Blepharophimosis, ptosis, and epicanthus inversus syndrome (BPES) is a congenital (from birth) condition that affects the development of the eyelids and eye movement. In this condition, the eyelids are abnormally narrow, there is a vertical fold of skin from the lower eyelid up to the nose, and there is drooping of the lower eyelids. Additionally, vision can be limited because these symptoms affect how much the eyes can open, and individuals have a greater chance of developing nearsightedness or farsightedness. Other symptoms include repetitive and uncontrolled jerky eye movements (nystagmus) or strabismus (when the muscles of the eyes do not work properly and eyes often look in different directions at the same time).
There are two subtypes of the condition which are based on their signs and symptoms. Additionally, many females with type I of the condition lose ovarian function early in life, and may eventually become infertile.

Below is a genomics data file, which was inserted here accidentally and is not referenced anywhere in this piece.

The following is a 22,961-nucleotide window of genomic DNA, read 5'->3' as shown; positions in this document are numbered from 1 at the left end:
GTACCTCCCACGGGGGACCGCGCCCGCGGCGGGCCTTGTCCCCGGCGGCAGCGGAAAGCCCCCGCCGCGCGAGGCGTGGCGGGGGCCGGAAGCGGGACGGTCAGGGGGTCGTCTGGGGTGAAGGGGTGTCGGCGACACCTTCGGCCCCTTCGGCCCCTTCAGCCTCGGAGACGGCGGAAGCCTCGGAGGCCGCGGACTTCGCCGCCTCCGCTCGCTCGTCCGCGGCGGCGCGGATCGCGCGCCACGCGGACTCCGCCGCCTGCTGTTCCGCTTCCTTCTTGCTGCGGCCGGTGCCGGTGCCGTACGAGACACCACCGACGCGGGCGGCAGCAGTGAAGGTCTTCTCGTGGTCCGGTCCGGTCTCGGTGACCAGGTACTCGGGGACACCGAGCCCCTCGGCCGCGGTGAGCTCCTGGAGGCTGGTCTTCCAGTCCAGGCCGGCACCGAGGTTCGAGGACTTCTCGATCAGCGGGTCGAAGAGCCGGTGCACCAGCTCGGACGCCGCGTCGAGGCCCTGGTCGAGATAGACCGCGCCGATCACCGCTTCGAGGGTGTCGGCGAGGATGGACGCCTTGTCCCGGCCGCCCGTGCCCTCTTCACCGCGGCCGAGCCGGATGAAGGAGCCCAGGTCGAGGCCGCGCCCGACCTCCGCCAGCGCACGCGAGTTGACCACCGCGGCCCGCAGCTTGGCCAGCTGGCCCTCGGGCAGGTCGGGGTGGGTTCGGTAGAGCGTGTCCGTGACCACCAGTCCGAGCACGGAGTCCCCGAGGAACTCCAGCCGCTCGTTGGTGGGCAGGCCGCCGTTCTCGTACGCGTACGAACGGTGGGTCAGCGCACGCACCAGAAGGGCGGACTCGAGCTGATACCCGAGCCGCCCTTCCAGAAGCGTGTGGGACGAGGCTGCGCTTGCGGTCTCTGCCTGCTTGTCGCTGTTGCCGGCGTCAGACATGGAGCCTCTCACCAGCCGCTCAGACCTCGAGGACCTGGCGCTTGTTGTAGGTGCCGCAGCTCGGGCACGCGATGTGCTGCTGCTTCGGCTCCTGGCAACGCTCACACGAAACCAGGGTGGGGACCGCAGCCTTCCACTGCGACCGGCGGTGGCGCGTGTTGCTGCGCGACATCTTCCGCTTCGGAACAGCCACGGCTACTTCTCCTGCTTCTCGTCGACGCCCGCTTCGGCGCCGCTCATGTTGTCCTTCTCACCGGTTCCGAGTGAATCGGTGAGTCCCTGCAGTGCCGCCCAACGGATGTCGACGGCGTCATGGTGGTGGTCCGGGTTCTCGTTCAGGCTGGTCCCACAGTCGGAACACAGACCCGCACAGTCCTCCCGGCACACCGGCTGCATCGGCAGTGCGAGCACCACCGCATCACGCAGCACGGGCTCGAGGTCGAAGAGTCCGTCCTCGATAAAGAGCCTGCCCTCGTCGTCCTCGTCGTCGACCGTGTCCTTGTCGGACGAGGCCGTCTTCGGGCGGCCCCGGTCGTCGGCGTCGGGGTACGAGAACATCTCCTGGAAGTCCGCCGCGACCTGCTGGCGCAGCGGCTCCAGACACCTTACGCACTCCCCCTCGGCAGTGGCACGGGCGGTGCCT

BPES is a genetic condition caused by changes in the FOXL2 gene. We inherit our genes in pairs, one from each parent typically. BPES is inherited in an autosomal dominant manner. Autosomal dominant means an individual only needs one copy of the changed gene or mutation that causes the condition. If one parent is a carrier for the mutated gene, children have a 50% chance of having the condition.
BPES is typically diagnosed based on clinical findings, and may be confirmed with genetic testing to look for changes in the FOXL2 gene. Treatment for BPES may include eyelid surgery that usually occurs between the ages of 3 to 5 years. If an individual experiences premature ovarian failure, treatment usually include hormone replacement therapy, where an individual is generally given estrogen and progesterone. Additionally, infertility may be addressed with other methods of reproduction such as embryo or egg donation.
Description Last Updated: Sep 03, 2018